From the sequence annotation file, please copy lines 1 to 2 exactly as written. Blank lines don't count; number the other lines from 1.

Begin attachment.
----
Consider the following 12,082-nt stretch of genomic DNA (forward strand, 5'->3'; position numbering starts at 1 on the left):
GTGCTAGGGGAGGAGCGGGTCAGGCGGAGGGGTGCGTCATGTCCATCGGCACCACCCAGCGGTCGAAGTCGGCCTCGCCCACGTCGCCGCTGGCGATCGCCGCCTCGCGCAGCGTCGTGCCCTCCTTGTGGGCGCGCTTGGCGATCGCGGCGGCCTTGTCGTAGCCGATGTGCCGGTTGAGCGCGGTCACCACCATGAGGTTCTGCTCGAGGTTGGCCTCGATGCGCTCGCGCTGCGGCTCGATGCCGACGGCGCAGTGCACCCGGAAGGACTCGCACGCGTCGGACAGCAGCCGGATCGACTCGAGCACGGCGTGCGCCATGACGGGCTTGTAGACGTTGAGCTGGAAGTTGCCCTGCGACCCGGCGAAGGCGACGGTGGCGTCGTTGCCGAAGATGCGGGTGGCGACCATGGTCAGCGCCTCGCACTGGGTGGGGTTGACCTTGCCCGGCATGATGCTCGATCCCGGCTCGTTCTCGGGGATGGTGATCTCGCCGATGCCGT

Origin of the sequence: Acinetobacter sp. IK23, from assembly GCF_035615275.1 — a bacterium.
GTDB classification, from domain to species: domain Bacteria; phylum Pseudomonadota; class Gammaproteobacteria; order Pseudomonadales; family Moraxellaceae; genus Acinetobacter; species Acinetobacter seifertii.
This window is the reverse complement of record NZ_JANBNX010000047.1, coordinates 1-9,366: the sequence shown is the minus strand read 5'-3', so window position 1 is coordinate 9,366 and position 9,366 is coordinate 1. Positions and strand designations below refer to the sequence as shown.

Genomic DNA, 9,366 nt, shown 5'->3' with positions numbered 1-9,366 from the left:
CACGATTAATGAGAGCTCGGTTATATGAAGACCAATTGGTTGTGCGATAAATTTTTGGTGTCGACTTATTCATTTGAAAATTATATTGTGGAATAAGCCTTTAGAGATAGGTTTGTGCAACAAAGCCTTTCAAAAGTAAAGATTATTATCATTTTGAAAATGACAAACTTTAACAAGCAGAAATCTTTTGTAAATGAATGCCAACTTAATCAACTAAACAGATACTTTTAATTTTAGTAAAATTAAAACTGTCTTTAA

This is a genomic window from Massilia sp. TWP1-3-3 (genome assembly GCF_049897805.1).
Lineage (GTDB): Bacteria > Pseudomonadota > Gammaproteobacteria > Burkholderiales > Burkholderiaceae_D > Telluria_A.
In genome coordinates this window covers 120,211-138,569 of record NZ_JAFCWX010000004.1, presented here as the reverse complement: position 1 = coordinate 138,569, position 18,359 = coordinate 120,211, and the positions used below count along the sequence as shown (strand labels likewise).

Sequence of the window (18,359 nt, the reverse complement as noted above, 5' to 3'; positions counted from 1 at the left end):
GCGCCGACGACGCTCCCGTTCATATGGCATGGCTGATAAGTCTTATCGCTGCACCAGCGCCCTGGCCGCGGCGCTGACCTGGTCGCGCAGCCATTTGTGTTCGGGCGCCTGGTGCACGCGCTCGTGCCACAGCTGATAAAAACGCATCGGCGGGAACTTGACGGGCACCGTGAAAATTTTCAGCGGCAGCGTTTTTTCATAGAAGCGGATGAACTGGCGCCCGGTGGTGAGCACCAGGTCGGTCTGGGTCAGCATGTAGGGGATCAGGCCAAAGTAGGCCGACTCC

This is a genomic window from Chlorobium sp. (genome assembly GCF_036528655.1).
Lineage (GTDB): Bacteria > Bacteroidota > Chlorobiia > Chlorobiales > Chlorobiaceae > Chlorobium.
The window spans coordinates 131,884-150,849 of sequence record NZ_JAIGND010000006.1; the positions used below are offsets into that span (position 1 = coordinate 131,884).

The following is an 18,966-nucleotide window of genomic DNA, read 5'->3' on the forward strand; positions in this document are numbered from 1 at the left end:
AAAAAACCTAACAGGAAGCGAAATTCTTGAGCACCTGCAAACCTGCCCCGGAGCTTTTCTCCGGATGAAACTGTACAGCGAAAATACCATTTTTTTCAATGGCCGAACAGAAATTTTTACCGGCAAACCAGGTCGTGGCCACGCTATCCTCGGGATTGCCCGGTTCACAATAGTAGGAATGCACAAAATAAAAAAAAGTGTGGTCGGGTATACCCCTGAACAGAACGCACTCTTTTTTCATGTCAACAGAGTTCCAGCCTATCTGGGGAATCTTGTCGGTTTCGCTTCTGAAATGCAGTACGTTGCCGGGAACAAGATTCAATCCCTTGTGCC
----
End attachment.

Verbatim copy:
Consider the following 12,082-nt stretch of genomic DNA (forward strand, 5'->3'; position numbering starts at 1 on the left):
GTGCTAGGGGAGGAGCGGGTCAGGCGGAGGGGTGCGTCATGTCCATCGGCACCACCCAGCGGTCGAAGTCGGCCTCGCCCACGTCGCCGCTGGCGATCGCCGCCTCGCGCAGCGTCGTGCCCTCCTTGTGGGCGCGCTTGGCGATCGCGGCGGCCTTGTCGTAGCCGATGTGCCGGTTGAGCGCGGTCACCACCATGAGGTTCTGCTCGAGGTTGGCCTCGATGCGCTCGCGCTGCGGCTCGATGCCGACGGCGCAGTGCACCCGGAAGGACTCGCACGCGTCGGACAGCAGCCGGATCGACTCGAGCACGGCGTGCGCCATGACGGGCTTGTAGACGTTGAGCTGGAAGTTGCCCTGCGACCCGGCGAAGGCGACGGTGGCGTCGTTGCCGAAGATGCGGGTGGCGACCATGGTCAGCGCCTCGCACTGGGTGGGGTTGACCTTGCCCGGCATGATGCTCGATCCCGGCTCGTTCTCGGGGATGGTGATCTCGCCGATGCCGT